Mobile ID SIM cards at this time are provided by EMT in Estonia and Omnitel in Lithuania, while other mobile phone operators have their Mobile ID solutions in the pipeline.
Mobile ID is free of charge during this testing phase, but eventually it will become a fee-based service.  Most operators plan to charge a monthly fee for unlimited ID and digital signature transactions.
Here is how the process of authentication occurs with Mobile ID.  Lets use the example of the DigiDoc portal (, which is an environment for file sharing and digital signature functions. 
Using an ordinary Web browser, the user goes to the DigiDoc portal and selects Mobile ID authentication. After entering a personal identification code, the user clicks on Enter with Mobile ID.  The Mobile ID authentication page is displayed with a unique verification code.  A few seconds later, a message appears on the users mobile telephone, requesting confirmation.
Users ascertain that the verification code on the computer screen matches the one on the phone, and then confirm the entry in the DigiDoc portal.  Next the phone asks the user for a Mobile ID identification PIN.  In mere seconds, the user can access documents that are stored on the portal.
This process can be shown in graphic terms from the point of view of users (Figure 1).  The DigiDoc portal can be accessed by Mobile ID users in Estonia and Lithuania.
As is the case with the DigiDoc portal, Mobile ID can be used to access other Web-based services.  The personal ID process may involve the users personal identification code, phone number or user name (in the latter case the service provider must be able to match the user name with the users personal identification code). 
An animated presentation about using Mobile ID can be found on


All of Estonias major providers of electronic services support Mobile ID identification banks, the states portal of E-services, the Tax and Customs Board, etc.  In Lithuania, Mobile ID can be used in the online banking environment of Hansabankas and of SODRA (the State Social Insurance Fund Board).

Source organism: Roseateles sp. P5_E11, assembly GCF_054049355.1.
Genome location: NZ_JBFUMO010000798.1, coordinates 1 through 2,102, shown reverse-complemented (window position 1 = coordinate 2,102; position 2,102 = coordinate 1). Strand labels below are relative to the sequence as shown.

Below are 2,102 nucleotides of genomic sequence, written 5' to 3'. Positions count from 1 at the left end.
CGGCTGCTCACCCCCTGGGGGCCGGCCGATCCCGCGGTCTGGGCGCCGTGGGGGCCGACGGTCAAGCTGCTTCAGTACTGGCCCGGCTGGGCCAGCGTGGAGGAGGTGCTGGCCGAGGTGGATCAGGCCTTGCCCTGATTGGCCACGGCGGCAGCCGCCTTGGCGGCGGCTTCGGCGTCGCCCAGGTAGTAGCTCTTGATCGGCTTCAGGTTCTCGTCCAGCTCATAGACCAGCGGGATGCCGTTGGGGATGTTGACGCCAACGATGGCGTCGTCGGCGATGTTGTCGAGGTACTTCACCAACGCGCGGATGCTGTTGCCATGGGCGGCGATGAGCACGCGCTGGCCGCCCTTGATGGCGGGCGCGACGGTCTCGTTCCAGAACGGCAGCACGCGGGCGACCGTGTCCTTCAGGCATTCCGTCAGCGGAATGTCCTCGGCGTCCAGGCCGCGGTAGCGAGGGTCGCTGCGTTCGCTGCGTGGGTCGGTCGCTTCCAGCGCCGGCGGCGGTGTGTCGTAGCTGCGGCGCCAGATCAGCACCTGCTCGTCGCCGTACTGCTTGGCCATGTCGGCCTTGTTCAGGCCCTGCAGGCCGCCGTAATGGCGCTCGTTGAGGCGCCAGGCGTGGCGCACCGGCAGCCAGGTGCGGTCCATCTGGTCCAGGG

Mobile ID also allows people to access DigiDoc client software, as well as the DigiDoc portal for the issuing of digital signatures which are legally equivalent to handwritten ones.


Perhaps the ultimate online service of which one can think is voting on the Internet as a manifestation of democracy.  E-voting was first used in Estonia in local government elections in 2005, and then again in a parliamentary election in 2007.  Estonia broke new ground in this area, showing that E-voting is possible and thoroughly secure when citizens are identified by personal keys that are stored on their ID cards and the relevant certificates and when votes are confirmed with digital signature.
Because Mobile ID is based on the same technologies as the Estonian ID card, and because the issuance of Mobile ID SIM cards is fully in line with the Estonian Digital Signatures Act and the EU Directive 1999/93/EC on the Community framework for E-signatures, one may well ask whether the next time that Estonians go to the polls, they will be able to do so by means of Mobile ID.
The first deputy speaker of Parliament, Kristiina Ojuland, says that that solution might increase voter turnout, thus ensuring the more effective actualisation of the will of the people.  A security study has been initiated to compare the technical and organisational security measures of Mobile ID and the ID card.  The Election Act states that E-voting is carried out by means of the ID card, and the law would have to be amended to make it possible also to use Mobile ID.